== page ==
I’m having a lot of fun in isolation, and one of the more unusual things I have been doing is that I bought a goat.
You see, I’ve been helping a charity I support with their website to fix a few niggles, clean up the presentation, and improve search engine optimisation, as well as set up various tools for admins to be able to look at statistics showing how many visitors there are on any day and which pages are visited. As a result I’ve been keeping on top of charity news more diligently. The charity is called Afrikaya and this is their website:
A little plug here: if anyone needs help with their website or any other IT related work feel free to contact me.
Anyway, back to the story. I found out about Afrikaya in 2016, about a year after I started learning the darbuka – a Middle-Eastern drum – while searching online for a drum circle I could join after moving to Devizes.
The drum circle is run by Di and Geoff Miles and the main instrument used is the African djembe (I have one of those too) although all percussion instruments are welcome as are players of all levels. It’s also great fun. I encourage you to check it out and join it when the opportunity arises.
It was at the drum circle that I found out more about the Afrikaya project which was formed in 2007 with the intention to build a nursery school for children who struggle to access education in The Gambia, specifically in New Yundum. The drum circle is one of the ways they raise funds.
And so time goes by and I’m amazed by what the charity accomplishes when I decide, in 2019, to sponsor a child. For such a small sum of money this is what sponsorship provides for the child:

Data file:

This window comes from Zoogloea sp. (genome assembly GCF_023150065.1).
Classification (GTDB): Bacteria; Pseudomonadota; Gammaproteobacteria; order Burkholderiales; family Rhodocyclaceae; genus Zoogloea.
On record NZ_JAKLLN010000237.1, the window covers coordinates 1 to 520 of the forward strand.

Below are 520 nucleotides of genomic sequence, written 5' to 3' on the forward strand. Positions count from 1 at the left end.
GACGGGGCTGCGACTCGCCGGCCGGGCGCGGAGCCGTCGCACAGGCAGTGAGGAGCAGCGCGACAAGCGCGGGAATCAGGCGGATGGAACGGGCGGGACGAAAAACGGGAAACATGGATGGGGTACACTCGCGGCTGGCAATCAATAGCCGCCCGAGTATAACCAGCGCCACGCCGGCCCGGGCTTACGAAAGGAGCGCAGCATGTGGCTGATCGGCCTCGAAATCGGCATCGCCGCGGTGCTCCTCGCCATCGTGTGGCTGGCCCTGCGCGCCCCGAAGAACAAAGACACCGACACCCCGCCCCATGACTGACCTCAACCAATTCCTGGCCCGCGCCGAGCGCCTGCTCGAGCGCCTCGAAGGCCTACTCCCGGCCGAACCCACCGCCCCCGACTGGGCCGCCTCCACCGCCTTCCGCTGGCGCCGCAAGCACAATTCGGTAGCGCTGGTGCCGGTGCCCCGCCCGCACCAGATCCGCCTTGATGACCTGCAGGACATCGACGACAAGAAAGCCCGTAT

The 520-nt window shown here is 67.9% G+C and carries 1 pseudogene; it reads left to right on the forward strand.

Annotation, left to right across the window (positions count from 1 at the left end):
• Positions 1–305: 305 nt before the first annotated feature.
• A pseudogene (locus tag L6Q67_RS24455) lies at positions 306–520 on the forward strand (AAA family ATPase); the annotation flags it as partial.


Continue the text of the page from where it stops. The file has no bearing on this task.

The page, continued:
- School Fees
- School uniform
- School materials such as reading books, exercise books, play materials, pens, pencils, paints, paper
- A light, healthy meal each school day
- A contribution to school development fund
- Health care and medication from a qualified nurse
All that for such a small amount of money. It was at this point that I began to realise just how lucky and rich I am.
Anyway, roll on to the pandemic and of course this is affecting everyone on planet earth, and Afrikaya, and The Gambia, and the families of New Yundum, so a clarion call was made and money raised to the help the families of the children while the country is in lockdown. I bought a sack of rice. That should last a couple of months. So much for so little.
Then I heard goats being mentioned. And then photos. Here’s a goat (as if you didn’t know what one looks like):
These look like goats, but they’re not:
They are sheep.
Goats will live for 12 to 14 years and are used for milk and people are aware of the nutritional value and that they can give to babies if they have problems with breast milk or formula milk.
Little herds, or family groups, are often seen in New Yundum – 3 or 4 nannies, a billy and some kids. I’ve been told it’s more usual to see flocks of sheep which many non-Africans confuse with goats as they don’t look like sheep in Europe (now you know why I included a photo of sheep). They are mostly left to roam free during the day and are back in family compounds as dusk approaches at around 6.30pm every day.
The families will breed from the goats which is why a billy goat was bought for one family. Members of the community all help one another so the billy goat owner will not lack for milk! At the end of life goats continue to be useful. Goat meat is eaten. Every part of the goat is used, including bones for glue and the skin for drum making:
It has been shown conclusively that education is the most powerful tool to end poverty. I had already sponsored a child to have that education so I thought I should do a little bit more to help with food security for the family. This in turn may provide an environment where education can flourish more easily. It’s what I would call a win-win situation.
So, I bought them a goat.
For you never know, that child might save the world.
If you can help at all, or are just curious about the project, please visit https://www.afrikaya.co.uk.